Berlusconi’s major concern has been to re-establish an alliance with the Northern League of Umberto Bossi, forgetting the bloody insults that they hurled at each other for some years. A reconciliation was a primordial necessity in as much as Berlusconi’s coalition had been beaten in 1996 precisely because of the fact that Bossi had pursued his own agenda. [1] This time Berlusconi has agreed to fall back in line - the evidence is that he is losing momentum and would, in isolation, risk a stinging defeat.


The Berlusconian formation, Forza Italia, has drawn at least two other lessons from the defeat of 1996. Berlusconi himself had to note that he could not build a real party and still less govern on the basis essentially of the people who had helped him to build his economic empire.

He has tried to gain an anchorage in ’civil society’ emphasising personalities who are supposed to represent it, like the mayor of Milan, Albertini, or the mayor of Bologna, Guazzaloca. The regional and municipal elections last year indicated that this approach had a certain success.

On the other hand, Berlusconi was concerned to gain an international image with the aim of putting an end to the mistrust felt towards him. He began by establishing privileged links with Spain’s prime minister Aznar, whom he presented as an example to follow on the socio-economic front.

However, this was only a trampoline for a more ambitious operation, namely the acquisition of a recognised status at the level of the European Union. This he finally obtained through his integration in the European Popular Party. [2]

All the same, the mistrust seems to be still there, if one takes account of some recent articles in the Financial Times and the words of some ministers of EU countries (for example, a Belgian minister). Such attitudes are inspired notably by Berlusconi’s links with Bossi, whose xenophobic tendencies are feared, and with the (far-right) National Alliance, which, in spite of its leader Fini’s attempts to distance it from its past, still has fascist sympathisers in its ranks.

The misgivings of EU leaders also stem from other preoccupations, for example, concern that the drastic measures of tax reduction advocated by the centre-right might lead to budgetary disequilibria violating the parameters of the EMU stability pact.

It is interesting to note that the Italian employers, at least until now, have not explicitly backed the ’House of Liberties’ despite the charm offensive of its leader. If they are increasingly critical towards the centre-left government (which they accuse of being subject to the pressures of the trade union federations, the CGIL above all, and having timorous attitudes, for example, in the area of ’freedom’ of the labour market and on the question of pensions), the Italian employers have not forgotten either that the Berlusconi government, by defying the unions, provoked the most powerful mass mobilisation of the last two decades in autumn 1994. Moreover, big entrepreneurs, political officials and representative journalists have not hidden their disapproval of Berlusconi’s electoral campaign, marked by an extreme demagogy and pseudo-populist declarations bordering on megalomania. [3]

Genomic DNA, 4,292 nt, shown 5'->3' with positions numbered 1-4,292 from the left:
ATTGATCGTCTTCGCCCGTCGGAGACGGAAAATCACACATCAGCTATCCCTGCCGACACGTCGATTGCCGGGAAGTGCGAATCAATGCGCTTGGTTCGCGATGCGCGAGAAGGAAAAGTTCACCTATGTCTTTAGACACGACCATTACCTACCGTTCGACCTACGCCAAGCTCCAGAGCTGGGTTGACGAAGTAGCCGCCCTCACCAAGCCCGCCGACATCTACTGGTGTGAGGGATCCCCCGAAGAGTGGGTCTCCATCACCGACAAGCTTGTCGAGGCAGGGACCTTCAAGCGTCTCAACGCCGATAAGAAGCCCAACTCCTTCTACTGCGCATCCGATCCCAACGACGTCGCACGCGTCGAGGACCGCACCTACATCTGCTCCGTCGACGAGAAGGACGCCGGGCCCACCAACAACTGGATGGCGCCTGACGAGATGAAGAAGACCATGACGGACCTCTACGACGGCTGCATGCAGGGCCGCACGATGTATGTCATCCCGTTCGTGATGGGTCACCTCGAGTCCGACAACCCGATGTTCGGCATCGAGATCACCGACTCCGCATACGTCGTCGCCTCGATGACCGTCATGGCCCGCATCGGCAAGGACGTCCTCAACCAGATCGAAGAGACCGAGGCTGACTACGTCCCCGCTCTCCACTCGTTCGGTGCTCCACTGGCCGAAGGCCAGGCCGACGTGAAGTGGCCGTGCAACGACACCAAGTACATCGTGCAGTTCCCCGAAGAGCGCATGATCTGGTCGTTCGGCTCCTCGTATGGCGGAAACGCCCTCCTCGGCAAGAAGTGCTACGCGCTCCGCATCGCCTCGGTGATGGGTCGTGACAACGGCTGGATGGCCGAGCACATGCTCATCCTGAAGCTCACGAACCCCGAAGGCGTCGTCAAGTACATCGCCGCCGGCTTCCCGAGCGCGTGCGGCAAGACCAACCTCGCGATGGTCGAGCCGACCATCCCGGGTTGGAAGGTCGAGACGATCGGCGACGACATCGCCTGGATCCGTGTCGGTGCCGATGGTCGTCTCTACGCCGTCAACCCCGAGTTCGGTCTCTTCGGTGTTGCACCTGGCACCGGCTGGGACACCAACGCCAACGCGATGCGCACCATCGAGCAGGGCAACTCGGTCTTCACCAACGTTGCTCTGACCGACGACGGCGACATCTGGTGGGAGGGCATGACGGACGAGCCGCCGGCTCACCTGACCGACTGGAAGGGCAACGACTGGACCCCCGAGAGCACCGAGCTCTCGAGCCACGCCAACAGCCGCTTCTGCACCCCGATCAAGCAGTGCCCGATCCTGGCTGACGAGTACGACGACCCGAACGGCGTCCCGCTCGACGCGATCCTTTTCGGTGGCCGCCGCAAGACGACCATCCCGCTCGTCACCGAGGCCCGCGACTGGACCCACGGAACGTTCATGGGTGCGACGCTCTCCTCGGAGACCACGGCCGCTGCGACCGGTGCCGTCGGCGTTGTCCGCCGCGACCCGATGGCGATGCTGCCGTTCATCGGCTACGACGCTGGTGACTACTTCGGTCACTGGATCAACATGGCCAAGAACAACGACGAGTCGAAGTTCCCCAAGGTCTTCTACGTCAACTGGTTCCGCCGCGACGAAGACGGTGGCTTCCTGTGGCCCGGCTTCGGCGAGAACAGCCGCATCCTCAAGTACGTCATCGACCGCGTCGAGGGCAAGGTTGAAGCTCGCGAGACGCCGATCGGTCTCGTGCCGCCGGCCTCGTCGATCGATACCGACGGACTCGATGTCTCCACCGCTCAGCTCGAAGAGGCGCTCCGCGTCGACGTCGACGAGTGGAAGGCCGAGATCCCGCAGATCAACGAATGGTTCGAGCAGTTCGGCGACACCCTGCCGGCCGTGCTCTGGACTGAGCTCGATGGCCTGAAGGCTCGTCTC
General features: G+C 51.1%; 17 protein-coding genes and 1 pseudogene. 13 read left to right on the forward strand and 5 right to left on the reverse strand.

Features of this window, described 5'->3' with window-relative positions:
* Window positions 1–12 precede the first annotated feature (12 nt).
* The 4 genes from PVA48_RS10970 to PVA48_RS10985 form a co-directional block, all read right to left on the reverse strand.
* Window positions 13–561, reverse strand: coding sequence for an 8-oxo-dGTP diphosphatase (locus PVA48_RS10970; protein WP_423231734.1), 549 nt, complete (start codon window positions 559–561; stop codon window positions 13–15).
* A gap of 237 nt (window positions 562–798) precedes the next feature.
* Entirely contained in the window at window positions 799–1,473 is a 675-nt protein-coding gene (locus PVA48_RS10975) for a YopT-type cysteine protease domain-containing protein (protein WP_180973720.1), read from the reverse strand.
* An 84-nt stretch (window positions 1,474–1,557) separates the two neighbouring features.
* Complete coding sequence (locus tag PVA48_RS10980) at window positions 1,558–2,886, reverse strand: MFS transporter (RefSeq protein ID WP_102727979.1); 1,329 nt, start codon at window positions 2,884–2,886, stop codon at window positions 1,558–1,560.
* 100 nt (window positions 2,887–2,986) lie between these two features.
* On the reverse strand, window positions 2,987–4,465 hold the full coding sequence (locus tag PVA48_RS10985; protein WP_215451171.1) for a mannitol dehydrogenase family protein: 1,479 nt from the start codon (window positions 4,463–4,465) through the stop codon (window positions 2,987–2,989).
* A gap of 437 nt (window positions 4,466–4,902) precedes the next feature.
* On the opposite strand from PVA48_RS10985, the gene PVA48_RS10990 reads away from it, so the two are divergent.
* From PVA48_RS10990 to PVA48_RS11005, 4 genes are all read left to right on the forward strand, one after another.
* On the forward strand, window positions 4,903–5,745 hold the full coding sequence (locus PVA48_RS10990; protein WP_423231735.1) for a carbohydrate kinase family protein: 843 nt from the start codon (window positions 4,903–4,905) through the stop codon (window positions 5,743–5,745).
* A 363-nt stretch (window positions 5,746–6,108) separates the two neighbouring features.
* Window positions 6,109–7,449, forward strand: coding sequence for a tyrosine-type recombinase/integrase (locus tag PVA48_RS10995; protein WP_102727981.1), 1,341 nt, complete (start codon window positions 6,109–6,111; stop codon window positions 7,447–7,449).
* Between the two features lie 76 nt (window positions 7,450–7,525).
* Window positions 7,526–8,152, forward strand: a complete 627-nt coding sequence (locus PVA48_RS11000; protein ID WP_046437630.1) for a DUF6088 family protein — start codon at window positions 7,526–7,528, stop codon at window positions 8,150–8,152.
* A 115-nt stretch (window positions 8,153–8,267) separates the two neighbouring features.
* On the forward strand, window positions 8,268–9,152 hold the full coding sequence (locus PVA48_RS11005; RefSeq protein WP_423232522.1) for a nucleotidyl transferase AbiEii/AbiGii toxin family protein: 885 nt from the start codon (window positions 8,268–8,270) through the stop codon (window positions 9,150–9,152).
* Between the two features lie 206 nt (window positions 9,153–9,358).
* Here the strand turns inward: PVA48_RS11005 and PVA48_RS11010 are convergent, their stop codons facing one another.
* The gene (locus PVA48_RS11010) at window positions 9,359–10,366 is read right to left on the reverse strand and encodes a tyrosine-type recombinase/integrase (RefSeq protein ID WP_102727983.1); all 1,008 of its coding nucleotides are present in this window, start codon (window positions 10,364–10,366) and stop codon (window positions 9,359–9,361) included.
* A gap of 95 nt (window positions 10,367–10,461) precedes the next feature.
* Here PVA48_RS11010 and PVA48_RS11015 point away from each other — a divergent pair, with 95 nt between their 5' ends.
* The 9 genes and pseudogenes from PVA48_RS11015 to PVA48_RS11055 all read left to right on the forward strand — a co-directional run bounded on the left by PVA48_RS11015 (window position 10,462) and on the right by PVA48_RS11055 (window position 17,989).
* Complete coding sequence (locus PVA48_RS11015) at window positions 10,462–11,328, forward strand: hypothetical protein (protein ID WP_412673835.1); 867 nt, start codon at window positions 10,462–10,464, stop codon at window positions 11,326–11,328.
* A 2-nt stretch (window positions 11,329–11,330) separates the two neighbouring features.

In the final analysis, the question is posed as to whether the advent of Berlusconi in government could represent the emergence of a new political layer which can replace that which broke up at the beginning of the 1990s. We will return to this subject after the elections when an exhaustive balance sheet will be possible. For the instant we incline to reply in the negative.

A difficult fight for the PRC

In the context that we have summarily recalled, the Party of Communist Refoundation, despite all its weaknesses and contradictions, remains the sole formation which defends the political autonomy of the workers’ movement by rejecting the socio-economic orientations of the dominant class and the politico-military enterprises of the imperialist countries.

On the electoral level, it had no choice: there was no real basis, however small, for an agreement with the centre-left. Even on the more strictly tactical level, it was not possible to withdraw as in 1996. The electoral law, which the centre-left did not want to change, makes things very difficult for any formation outside of the two coalitions vying for government.

Nonetheless, to show responsibility and avoid being portrayed as responsible for the victory of Berlusconi, the PRC decided not to present candidates in the constituencies for the Chamber of Deputies which are elected on the basis of majority (first-past-the-post) vote, which leaves no room for independent parties: it has only put forward candidates for the proportional seats (25% of the total).

For the Senate (the second chamber, where the prerogatives are the same as that of the first, but whose mode of election is different, even if only 25% of senators are elected proportionally), it is standing everywhere. [4]

It should be added that, employing subterfuges going against the spirit of the law, the two supposedly opposed coalitions are trying to reduce the representation of the smaller parties.

It is therefore possible that the PRC will have fewer representatives elected than it would have obtained under a proportional system. Its main opportunity consists in leading a radical campaign, confirming that it will remain in all cases in opposition, and presenting itself as the sole anti-neo-liberal and anti-capitalist pole. It could thus regain ground, notably among those left layers who have in recent years tended to abstain and who would be tempted to maintain the same attitude on May 13.


[1On the elections of 1996 see IV No.278, June 1996.

[2The PPI, which is part of the centre-left governing coalition, also belongs to the European Popular Party group.

[3Berlusconi proclaimed himself a worker prime minister, Italy’s biggest entrepreneur, a peasant in his youth and a football maestro. He went on to say that a man of his breadth, as a big employer and politician, existed nowhere else in the world!

[4Three comrades belonging to the Bandiera Rossa current aligned with the Fourth International are candidates to the Senate: Gigi Malabarba in Milan, Livio Maitan in Rome and Antonio Moscato in Pouilles.